Sermon for the Fifteenth Sunday after Pentecost
(Proper 19)

Text: Luke 15:1-7
One day when many tax collectors and other outcasts came to listen to Jesus, the Pharisees and the teachers of the Law started grumbling, "This man welcomes outcasts and even eats with them!"  So Jesus told them this parable: "Suppose one of you has a hundred sheep and loses one of them—what do you do? You leave the other ninety-nine sheep in the pasture and go looking for the one that got lost until you find it. When you find it, you are so happy that you put it on your shoulders and carry it back home. Then you call your friends and neighbours together and say to them, "I am so happy I found my lost sheep. Let us celebrate!' In the same way, I tell you, there will be more joy in heaven over one sinner who repents than over ninety-nine respectable people who do not need to repent.

A God who searches

An urgent matter had arisen at work and the boss needed to call one of his staff who was on holidays. He dialled the home phone number and was greeted with a child’s whispered, "Hello?"
The boss asked, "Is your Daddy home?"
"Yes," whispered the small voice.
"May I talk with him?" the man asked.
To the boss’ surprise, the small voice whispered, "No."
The boss persisted, "Is your Mummy there?"
"Yes," came the answer.
"May I talk with her?"
Again, the small voice whispered, "No."
"Well, is there someone else there I might talk to?" the boss asked the child.
"Yes," whispered the child, "a policeman."
"Well then, may I speak with the policeman?"
"No," whispered the child "he is busy"
"Busy doing what?" asked the boss.
"Talking to Daddy and Mummy and the fireman," came the whispered answer.
Now the boss was growing concerned and just then he heard what sounded like a helicopter through the ear piece on the phone. The boss asked, "What is that noise?"
"A hello-copper," answered the whispering voice.
Alarmed, the boss nearly shouted: "What is going on there?"
In a whispering voice, the child answered, "The search team just landed the hello-copper!"
"Why are they there?"
There was a muffled giggle as the child said, "They are looking for me!"

Losing something is a common occurrence in most people’s lives. Keys that have gone missing. Someone told me just recently of losing their purse with $500 in it. Another person told me about their frantic search for a mobile phone lost on a shopping expedition. And as we frantically search for what is lost, we call out for some kind of sympathy and help. The only reply that comes back is the not so helpful advice, "It will be right where you left it".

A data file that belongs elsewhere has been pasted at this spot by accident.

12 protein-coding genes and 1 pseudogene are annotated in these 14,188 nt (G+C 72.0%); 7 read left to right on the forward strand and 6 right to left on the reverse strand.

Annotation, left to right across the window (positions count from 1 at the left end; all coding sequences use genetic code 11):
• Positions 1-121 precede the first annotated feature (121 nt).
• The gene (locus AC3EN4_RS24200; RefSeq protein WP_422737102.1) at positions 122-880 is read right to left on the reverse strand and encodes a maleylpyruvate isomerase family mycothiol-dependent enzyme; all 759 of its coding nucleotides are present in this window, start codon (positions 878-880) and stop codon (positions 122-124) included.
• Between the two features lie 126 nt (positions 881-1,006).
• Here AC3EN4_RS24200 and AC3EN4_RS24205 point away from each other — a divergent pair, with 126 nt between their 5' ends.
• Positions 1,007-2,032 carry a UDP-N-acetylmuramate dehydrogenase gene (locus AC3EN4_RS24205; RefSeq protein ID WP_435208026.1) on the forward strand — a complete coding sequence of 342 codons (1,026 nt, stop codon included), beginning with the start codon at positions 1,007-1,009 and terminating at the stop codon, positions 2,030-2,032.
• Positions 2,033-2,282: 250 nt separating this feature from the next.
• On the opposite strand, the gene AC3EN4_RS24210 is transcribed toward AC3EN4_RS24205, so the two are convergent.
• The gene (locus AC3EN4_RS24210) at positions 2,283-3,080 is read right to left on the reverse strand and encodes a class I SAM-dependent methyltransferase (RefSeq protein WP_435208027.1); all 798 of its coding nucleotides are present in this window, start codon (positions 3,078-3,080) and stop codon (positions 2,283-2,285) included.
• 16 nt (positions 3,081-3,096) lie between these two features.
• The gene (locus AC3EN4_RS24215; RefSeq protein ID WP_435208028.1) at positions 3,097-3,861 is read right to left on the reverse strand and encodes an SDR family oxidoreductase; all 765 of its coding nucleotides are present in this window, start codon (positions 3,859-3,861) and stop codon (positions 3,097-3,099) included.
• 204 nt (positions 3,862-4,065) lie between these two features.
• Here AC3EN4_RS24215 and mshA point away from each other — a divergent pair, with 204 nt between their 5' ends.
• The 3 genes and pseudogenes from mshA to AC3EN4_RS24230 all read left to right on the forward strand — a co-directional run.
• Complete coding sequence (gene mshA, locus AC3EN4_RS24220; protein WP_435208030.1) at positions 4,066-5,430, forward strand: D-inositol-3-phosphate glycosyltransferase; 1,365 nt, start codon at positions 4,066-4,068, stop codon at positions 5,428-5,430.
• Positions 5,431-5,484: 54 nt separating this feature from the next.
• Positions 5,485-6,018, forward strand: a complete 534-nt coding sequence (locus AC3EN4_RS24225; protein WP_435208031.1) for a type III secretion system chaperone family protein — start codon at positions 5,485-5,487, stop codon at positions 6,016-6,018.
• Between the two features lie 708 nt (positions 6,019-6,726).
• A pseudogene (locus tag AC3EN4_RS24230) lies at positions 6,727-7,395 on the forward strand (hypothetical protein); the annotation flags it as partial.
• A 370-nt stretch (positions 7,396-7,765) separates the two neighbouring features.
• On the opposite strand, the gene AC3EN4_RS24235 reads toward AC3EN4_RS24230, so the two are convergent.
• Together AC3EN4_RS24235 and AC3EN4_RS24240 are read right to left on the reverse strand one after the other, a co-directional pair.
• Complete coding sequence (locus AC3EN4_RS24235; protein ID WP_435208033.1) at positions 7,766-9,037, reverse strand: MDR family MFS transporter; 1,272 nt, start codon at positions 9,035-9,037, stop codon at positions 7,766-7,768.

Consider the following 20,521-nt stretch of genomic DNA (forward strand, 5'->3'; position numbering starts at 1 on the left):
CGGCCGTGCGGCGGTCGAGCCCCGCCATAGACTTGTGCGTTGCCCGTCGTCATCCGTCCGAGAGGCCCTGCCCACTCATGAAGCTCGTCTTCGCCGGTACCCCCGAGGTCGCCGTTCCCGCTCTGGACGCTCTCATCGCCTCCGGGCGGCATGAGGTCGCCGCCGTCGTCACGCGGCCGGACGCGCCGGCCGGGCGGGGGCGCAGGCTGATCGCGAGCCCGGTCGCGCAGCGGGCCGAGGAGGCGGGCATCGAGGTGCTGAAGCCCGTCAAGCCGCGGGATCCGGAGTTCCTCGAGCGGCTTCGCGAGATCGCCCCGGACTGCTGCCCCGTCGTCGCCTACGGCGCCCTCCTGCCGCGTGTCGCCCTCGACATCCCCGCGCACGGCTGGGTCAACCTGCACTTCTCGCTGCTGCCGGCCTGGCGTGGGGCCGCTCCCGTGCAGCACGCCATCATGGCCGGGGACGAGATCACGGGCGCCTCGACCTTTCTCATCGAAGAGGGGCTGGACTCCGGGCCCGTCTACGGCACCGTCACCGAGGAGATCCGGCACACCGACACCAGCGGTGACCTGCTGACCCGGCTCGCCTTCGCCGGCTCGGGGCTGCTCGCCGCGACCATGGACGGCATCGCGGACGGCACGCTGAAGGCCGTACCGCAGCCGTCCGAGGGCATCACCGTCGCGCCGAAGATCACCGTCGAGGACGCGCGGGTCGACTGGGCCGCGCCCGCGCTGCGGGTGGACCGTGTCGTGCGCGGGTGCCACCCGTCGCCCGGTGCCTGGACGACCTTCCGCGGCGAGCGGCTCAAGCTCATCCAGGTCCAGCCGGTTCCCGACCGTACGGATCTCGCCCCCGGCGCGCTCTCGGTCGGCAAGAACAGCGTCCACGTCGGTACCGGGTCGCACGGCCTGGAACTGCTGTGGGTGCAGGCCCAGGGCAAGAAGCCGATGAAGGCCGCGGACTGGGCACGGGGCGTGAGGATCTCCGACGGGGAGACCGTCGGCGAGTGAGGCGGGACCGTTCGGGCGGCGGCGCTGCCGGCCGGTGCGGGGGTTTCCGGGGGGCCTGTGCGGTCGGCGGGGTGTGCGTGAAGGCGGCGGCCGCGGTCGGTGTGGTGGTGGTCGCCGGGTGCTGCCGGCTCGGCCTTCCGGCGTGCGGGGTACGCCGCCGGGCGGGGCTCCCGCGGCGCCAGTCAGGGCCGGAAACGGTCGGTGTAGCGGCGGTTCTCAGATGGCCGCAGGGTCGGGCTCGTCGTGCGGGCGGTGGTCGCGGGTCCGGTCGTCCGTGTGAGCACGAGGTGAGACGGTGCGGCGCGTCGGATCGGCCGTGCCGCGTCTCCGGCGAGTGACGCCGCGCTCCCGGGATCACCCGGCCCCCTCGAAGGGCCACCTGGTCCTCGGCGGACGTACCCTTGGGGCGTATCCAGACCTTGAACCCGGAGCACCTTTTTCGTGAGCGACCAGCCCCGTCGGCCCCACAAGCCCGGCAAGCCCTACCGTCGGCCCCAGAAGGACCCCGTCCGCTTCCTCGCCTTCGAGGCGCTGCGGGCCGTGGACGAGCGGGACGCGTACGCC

One of the worst experiences that any parent can have is to misplace a child. I recall the fear, the worry, the frantic searching when we lost the 4 year old son of very close friends. He had come on a camping holiday with us to the beach. After spending the morning on the beach, it was time for lunch and so everyone busied themselves picking up buckets and spades, towels, hats, sunscreen and whatever, and in that short time the little boy vanished. We searched the campsite, the beach, even the sea fearful that we would find him floating the water. We feared the worst. Finally a beach patrol car stopped at our camp with a little boy grinning from ear to ear - excited by the ride in the beach buggy. He had decided to walk up the beach thinking he knew the way back. Eventually the life-guards at the next beach found him. I really wanted to be angry with him for taking off like that and causing us so much worry, but we were so relieved that he was safe.

Today we heard Jesus’ story about the shepherd who had a hundred sheep and loses one of them. It was obviously upsetting and worrying to the shepherd that one of his sheep was no longer under his protection and somewhere out there in the hills alone and afraid. Because of his concern for this one lost sheep drastic measures needed to be taken. He leaves the 99 sheep in the wilderness (which seems to be a silly idea since they would be left unprotected) and goes looking for that one sheep.

No shepherd in his right mind would do this. Yet Jesus presupposes that this would be the normal thing to do when he answers his own question asking what they would do. Without hesitation he says, "Of course, you would leave the 99 and go look for the one that was lost." This was a serious situation and it called for critical action.

The attitude that the shepherd displayed reminds me of that of a parent who loses a child. Perhaps like that of the parents of Daniel Morcombe who disappeared waiting for a bus on the Sunshine Coast. Their love for their son will not let them rest until they find him or find out what happened to him. They are leaving no stone unturned to find their little lost sheep. And the shepherd who lost the one sheep goes even further. He leaves 99% of his flock in the wilderness where there were dangers galore and goes after the one. A drastic situation calls for drastic action.